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On top of the volcano – part one


By James Dacey at Sierra Negra, Mexico

Friday was the final full day of the Physics World Mexican adventure and we ended with a breathtaking experience, quite literally.

Matin and I rose early in Puebla to travel over a hundred kilometres east to the ominously named Sierra Negra volcano. This extinct beast is home to two of Mexico’s finest astrophysics facilities.

Travelling in a car with British astronomer David H Hughes, we went straight to the volcano peak, passing villages and herds of sheep along the way. Perched on top of the mountain, some 4600 m above sea level is the Large Millimeter Telescope (LMT) of which Hughes is the director and principal investigator.

Despite taking things steadily, within a short period of time Matin and I started to feel pretty light-headed and nauseous. Altitude sickness is a funny thing that creeps up on you, before intensifying and easing in waves. The shortest flight of stairs can feel like the closing stages of a marathon.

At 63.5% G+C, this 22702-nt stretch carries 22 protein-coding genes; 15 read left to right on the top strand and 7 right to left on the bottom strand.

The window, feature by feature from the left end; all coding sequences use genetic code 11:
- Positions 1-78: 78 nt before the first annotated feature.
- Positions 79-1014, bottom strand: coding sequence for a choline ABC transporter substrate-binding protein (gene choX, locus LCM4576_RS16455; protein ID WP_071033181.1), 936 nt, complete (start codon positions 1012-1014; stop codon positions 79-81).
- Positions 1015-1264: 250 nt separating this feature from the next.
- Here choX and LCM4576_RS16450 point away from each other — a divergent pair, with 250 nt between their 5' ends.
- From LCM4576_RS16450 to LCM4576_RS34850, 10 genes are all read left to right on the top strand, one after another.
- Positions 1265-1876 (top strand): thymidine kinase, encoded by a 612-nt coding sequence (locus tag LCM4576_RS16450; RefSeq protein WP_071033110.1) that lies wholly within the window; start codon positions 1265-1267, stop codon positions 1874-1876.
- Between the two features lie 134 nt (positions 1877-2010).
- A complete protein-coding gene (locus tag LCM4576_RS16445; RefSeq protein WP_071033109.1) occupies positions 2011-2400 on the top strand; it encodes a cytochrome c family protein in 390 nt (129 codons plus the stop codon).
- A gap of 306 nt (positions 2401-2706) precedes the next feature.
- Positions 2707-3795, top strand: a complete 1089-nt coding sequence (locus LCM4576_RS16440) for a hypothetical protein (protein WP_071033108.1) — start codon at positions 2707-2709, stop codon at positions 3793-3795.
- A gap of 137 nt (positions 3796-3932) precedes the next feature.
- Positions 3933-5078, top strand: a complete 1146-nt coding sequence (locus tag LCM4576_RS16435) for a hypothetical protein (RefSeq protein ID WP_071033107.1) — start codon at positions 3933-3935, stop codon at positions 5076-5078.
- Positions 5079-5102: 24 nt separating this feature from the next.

But the queasy feeling didn’t take away from the fantastic experience. In fact, the lack of oxygen coupled with the misty conditions created a surreal atmosphere I won’t forget for a long time. The video above shows me battling with the cold and nausea to chat with Hughes about the qualities of the LMT and what it’s like to work there. Being a regular frequenter of this altitude – and an active guy – Hughes seems perfectly comfortable with the conditions.

Mum, if you’re reading this, I’m back in Mexico City now at a mere 2250 m and feeling fine. In the next post on this blog Matin describes what happened when we visited to other exciting astrophysics facility on the Sierra Negra, the recently opened HAWC gamma-ray observatory.

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